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Responding to the ADASS findings published today: ‘Snap Survey reveals a rapidly deteriorating picture of Social Care Services,’ Helen Walker, Chief Executive of Carers UK said:

“This latest research reflects the worsening picture of home care for older and disabled people and their carers and illustrates the need for immediate action.

“Many carers tell us they are at breaking point, with rising levels of stress and anxiety. 72% have not had a break at all from caring since the start of the pandemic. They have been left with no choice but to pick up more care and support to keep their loved ones safe as services they have been able to rely on previously have been shut or have not re opened. Some families have been too worried about the vulnerability of those they care for to use some services.

“Our research also mirrors these latest findings that hundreds of thousands of people are now waiting for an assessment or service. Our recent State of Caring 2021 research[1] found that only 24% of carers had received a carer’s assessment or re-assessment in the last 12 months – when many of these carers’ situations have got worse.  One in five carers (19%) said they had waited over six months for the assessment.  This is very worrying as 81% of the unpaid carers we support are providing more care than they were before as the needs of the disabled and older relatives and friends they care for have grown in the last 18 months.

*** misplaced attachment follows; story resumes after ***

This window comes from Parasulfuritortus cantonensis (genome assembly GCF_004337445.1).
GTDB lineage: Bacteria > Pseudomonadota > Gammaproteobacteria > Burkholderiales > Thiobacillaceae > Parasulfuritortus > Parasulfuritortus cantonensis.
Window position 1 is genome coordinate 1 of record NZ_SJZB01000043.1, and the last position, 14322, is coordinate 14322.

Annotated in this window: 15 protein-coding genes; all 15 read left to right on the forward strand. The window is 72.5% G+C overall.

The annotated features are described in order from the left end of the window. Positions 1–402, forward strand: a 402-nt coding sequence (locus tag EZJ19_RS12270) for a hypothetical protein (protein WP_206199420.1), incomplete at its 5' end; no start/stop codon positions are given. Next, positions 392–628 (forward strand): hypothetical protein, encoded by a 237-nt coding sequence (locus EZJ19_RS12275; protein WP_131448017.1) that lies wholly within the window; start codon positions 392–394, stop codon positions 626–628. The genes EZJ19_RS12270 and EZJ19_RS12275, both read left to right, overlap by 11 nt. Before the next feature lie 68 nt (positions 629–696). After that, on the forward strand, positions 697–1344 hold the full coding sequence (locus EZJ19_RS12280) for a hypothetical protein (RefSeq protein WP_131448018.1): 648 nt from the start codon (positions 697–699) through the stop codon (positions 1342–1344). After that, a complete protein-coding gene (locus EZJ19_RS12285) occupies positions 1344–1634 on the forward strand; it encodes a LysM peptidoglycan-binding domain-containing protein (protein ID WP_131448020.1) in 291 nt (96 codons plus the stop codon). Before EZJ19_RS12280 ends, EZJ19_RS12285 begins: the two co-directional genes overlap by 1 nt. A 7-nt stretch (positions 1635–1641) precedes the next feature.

“Carers tell us they are worried about the future. Without additional social care funding and adequate staffing, carers will simply not be able to cope this winter.”


[1] About Carers UK’s State of Caring 2021 report

Carers UK carried out its annual online survey between August and September 2021. A total of 8,676 carers and former carers responded to the survey – we have only included responses from the 8,119 people who are currently providing care in this report. Compared to the carer population as a whole, respondents to this survey are more likely to be White British, female and caring for a high number of hours every week. As not all respondents completed every question in the survey, a number of figures given may be drawn from a sample size of fewer than 8,119 carers.

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